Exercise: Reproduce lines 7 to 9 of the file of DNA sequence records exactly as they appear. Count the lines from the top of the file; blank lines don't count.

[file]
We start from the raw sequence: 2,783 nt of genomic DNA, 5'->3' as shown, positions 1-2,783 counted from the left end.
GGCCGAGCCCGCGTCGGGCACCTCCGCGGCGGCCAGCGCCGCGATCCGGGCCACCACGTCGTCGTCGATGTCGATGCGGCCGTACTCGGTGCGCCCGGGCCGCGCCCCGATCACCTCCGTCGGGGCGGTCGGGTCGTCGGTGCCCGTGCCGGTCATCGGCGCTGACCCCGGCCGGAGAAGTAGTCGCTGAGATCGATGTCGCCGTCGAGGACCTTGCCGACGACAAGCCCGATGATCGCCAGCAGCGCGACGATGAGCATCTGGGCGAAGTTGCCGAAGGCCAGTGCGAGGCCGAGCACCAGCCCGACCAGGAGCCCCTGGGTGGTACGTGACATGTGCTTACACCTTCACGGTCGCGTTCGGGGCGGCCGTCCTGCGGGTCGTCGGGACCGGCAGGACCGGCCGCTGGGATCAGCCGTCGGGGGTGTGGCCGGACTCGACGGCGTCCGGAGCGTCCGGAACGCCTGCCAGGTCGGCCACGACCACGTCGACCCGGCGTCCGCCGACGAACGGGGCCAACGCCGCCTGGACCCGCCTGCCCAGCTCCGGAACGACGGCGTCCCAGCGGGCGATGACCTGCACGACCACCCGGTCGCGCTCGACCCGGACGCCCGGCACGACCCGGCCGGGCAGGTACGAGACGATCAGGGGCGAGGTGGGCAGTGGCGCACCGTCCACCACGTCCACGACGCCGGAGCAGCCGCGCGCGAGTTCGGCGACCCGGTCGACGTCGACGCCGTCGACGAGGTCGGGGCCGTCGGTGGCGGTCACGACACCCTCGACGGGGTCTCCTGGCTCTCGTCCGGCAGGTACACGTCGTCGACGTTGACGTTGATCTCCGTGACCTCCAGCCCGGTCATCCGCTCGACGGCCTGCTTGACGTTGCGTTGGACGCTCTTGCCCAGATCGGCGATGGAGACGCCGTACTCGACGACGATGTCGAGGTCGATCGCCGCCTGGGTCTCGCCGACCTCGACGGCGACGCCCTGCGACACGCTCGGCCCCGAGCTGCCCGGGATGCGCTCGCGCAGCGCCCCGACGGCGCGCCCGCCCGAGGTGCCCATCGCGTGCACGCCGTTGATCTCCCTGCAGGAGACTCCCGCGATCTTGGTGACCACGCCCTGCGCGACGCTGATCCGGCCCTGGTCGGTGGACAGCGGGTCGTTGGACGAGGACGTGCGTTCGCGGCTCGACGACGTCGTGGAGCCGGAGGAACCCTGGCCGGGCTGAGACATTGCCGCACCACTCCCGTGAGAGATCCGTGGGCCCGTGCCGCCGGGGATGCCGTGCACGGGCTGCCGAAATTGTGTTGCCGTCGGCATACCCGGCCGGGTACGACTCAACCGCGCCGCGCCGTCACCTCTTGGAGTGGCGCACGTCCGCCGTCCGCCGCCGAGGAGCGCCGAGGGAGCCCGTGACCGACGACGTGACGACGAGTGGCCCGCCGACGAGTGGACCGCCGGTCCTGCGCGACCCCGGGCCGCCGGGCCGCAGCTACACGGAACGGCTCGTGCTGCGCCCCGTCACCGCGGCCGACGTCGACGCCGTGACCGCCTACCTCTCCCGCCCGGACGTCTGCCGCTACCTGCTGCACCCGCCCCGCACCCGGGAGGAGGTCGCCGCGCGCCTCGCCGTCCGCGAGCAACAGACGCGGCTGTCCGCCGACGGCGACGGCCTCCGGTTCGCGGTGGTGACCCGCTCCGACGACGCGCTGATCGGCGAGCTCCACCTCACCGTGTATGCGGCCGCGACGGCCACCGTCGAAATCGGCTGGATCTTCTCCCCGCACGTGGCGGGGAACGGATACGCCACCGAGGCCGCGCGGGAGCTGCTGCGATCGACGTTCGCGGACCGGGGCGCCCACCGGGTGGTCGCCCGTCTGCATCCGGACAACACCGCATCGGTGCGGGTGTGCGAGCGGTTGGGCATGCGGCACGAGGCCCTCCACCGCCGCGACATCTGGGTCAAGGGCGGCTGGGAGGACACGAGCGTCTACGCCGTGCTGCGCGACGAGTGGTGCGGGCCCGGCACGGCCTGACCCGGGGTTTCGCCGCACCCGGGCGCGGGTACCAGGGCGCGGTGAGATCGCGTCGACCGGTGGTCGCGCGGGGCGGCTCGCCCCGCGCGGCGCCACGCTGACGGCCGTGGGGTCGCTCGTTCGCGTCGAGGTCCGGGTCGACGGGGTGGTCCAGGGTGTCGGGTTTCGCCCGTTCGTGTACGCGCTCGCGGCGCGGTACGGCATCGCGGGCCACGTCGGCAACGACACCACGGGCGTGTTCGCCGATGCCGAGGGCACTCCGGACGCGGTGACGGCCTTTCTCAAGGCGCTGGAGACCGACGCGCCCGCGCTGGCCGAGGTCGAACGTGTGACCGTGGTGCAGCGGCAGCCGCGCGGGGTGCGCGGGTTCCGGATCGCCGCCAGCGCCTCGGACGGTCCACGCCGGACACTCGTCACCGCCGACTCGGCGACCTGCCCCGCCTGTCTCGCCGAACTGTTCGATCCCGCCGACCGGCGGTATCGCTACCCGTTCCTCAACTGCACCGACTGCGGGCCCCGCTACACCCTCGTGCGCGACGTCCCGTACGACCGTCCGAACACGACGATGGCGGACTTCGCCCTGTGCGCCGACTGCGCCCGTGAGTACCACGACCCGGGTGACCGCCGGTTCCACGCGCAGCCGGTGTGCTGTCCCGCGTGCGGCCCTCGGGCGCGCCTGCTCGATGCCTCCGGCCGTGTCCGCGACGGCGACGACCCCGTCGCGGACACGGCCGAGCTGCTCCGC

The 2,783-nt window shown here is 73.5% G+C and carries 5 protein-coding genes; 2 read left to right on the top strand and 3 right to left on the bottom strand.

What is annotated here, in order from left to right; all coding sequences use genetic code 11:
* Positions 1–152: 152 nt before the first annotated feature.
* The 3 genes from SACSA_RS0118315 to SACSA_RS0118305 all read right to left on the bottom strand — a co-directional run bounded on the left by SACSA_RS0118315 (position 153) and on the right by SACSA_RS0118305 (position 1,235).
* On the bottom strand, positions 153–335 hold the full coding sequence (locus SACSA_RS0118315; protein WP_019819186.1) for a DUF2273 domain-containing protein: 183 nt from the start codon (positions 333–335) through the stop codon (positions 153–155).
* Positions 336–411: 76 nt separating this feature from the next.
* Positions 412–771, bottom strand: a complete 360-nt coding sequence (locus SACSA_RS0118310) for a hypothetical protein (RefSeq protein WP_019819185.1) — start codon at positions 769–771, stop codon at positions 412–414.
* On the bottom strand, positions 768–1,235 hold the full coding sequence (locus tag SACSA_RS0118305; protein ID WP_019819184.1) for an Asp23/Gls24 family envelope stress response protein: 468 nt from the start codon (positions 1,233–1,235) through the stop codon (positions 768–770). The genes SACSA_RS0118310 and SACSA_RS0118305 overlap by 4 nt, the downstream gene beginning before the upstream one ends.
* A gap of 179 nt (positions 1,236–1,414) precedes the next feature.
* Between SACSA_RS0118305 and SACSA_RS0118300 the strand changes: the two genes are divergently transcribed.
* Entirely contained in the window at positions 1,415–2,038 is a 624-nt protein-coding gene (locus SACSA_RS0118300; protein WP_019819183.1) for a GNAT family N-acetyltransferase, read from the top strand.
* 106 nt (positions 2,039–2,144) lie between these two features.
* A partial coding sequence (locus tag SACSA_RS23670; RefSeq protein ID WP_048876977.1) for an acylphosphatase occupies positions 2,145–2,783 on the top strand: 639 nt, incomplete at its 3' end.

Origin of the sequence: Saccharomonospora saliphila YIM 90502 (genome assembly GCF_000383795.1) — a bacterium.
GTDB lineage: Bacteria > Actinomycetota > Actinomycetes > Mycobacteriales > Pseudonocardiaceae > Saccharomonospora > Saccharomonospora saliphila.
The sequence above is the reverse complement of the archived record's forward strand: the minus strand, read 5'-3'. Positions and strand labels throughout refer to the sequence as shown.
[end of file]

* On the bottom strand, positions 153–335 hold the full coding sequence (locus SACSA_RS0118315; protein WP_019819186.1) for a DUF2273 domain-containing protein: 183 nt from the start codon (positions 333–335) through the stop codon (positions 153–155).
* Positions 336–411: 76 nt separating this feature from the next.
* Positions 412–771, bottom strand: a complete 360-nt coding sequence (locus SACSA_RS0118310) for a hypothetical protein (RefSeq protein WP_019819185.1) — start codon at positions 769–771, stop codon at positions 412–414.